Enforcing academic integrity can be a challenge when it comes to setting assignment or test questions. One way Top Hat can help is through randomly generated questions, where you can assign a numerical range or a set of phrases to choose from—and have them automatically graded.
There are two question types, which can be accessed from Pages and Top Hat Test: multi-version questions and formula questions. These need only to be set up once, and then can produce different questions within a range or from a random selection of questions and answers. This makes it less likely for students to receive the same questions as one another, preventing them from copying each other’s work.
Both question types can be used in tests, along with Top Hat Test’s proprietary lock-out capabilities. They also work very well for at-home assignments where students are encouraged to work together but submit their own responses. To get to the answer, each student must understand the concept—not guess or copy the solution. Here’s a look at how both types of question can function in Top Hat:
Formula questions allow STEM instructors to create a question where a formula must be used to get to the solution. If you plug in the formula and the range for each variable involved, Top Hat does the rest to randomly generate up to 15 different versions of your question. Each of your students randomly receives one of the auto-generated questions.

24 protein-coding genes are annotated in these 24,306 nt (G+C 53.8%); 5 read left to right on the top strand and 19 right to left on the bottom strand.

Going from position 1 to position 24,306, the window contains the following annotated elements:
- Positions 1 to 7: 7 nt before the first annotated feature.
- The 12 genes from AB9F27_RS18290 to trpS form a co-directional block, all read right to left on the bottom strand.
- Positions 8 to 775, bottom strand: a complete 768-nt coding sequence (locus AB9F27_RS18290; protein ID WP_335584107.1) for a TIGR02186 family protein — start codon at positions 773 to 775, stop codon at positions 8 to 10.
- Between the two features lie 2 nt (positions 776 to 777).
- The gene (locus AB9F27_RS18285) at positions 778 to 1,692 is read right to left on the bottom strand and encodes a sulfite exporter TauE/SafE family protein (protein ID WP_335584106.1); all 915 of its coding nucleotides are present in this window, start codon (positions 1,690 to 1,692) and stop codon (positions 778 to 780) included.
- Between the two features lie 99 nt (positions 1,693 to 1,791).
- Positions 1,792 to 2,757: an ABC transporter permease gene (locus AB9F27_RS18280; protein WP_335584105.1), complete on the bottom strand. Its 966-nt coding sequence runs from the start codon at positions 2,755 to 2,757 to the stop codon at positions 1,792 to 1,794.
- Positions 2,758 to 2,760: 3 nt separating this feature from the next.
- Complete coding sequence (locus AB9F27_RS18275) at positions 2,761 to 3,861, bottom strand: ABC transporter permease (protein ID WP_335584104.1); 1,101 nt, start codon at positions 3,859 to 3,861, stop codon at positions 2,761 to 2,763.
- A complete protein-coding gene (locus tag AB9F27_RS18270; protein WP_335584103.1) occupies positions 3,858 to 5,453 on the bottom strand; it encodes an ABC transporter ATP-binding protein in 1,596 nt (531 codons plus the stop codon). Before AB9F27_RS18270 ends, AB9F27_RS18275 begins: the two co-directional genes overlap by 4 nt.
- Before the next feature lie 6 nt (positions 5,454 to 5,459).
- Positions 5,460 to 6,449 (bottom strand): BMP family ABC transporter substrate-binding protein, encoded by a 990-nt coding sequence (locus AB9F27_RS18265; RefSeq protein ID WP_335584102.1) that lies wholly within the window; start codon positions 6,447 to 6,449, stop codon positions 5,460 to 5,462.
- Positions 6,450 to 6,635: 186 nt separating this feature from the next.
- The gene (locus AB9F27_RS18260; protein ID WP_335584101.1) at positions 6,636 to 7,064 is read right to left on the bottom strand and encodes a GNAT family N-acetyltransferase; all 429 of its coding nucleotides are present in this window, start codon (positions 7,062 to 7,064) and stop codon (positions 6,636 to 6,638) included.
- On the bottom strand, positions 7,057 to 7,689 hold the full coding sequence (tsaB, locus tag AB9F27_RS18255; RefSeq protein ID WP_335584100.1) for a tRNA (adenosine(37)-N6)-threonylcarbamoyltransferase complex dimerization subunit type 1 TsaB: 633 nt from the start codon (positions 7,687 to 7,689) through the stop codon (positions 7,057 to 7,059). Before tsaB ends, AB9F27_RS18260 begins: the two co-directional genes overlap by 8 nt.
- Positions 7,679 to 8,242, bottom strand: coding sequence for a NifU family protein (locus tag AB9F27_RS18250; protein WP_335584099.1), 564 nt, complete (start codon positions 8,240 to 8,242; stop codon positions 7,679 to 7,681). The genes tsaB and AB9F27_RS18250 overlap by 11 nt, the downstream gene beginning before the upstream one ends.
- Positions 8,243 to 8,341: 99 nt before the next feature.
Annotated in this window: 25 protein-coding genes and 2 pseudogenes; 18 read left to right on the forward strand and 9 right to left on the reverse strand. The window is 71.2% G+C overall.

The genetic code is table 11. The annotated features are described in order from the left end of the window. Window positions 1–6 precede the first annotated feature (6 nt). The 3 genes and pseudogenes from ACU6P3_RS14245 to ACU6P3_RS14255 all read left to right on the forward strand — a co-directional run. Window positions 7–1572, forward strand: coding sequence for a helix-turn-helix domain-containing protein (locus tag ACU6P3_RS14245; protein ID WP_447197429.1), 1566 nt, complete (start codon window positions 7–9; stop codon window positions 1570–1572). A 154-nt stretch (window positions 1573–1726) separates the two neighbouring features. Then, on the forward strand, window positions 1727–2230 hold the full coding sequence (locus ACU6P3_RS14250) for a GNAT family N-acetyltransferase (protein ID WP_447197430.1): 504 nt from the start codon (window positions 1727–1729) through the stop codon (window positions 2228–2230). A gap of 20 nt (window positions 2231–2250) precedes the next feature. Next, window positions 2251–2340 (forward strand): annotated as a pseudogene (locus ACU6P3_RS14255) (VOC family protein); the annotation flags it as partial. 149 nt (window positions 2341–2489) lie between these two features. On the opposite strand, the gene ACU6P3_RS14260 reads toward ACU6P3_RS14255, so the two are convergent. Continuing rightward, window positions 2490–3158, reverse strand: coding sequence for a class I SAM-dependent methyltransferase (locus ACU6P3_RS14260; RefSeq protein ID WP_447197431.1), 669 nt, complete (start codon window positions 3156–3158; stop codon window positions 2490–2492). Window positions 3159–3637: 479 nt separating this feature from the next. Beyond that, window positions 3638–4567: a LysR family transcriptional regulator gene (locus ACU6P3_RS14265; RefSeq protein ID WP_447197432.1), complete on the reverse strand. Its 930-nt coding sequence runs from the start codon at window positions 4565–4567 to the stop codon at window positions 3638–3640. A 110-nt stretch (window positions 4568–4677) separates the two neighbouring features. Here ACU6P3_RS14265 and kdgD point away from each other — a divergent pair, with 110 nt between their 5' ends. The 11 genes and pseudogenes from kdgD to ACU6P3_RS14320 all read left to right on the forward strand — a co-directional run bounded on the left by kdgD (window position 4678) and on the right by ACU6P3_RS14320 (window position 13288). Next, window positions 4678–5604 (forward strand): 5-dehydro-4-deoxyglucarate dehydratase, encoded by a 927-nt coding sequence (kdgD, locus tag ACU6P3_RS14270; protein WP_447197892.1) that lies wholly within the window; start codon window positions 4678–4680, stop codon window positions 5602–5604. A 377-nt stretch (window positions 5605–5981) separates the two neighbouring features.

One higher order activity you can try with students is coming up with a formula to a posed problem together as a class. You can then use the formula you created together in a randomly generated question and assign it to your students to solve.
Setting up a formula question…
…and how it looks to a student.
When creating an assignment or Top Hat Test, you can use the Add another version option in most question types to make up to 25 versions of the same question. Each student will randomly receive one of the question versions.
Unlike formula questions, this is word-based. You don’t have to write 25 separate questions, either—they can be the same question but with only one or two words changed, such as a definition.
Multi-version questions can be used in a variety of ways. You can simply change the order in which the answer options appear or you can make different questions that test students on the same concept.
Read more about how to use Top Hat’s multi-version and formula question types in the Top Hat Success Center, our comprehensive knowledge base:
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- Writing Multiple Choice Questions: There’s More You Can Do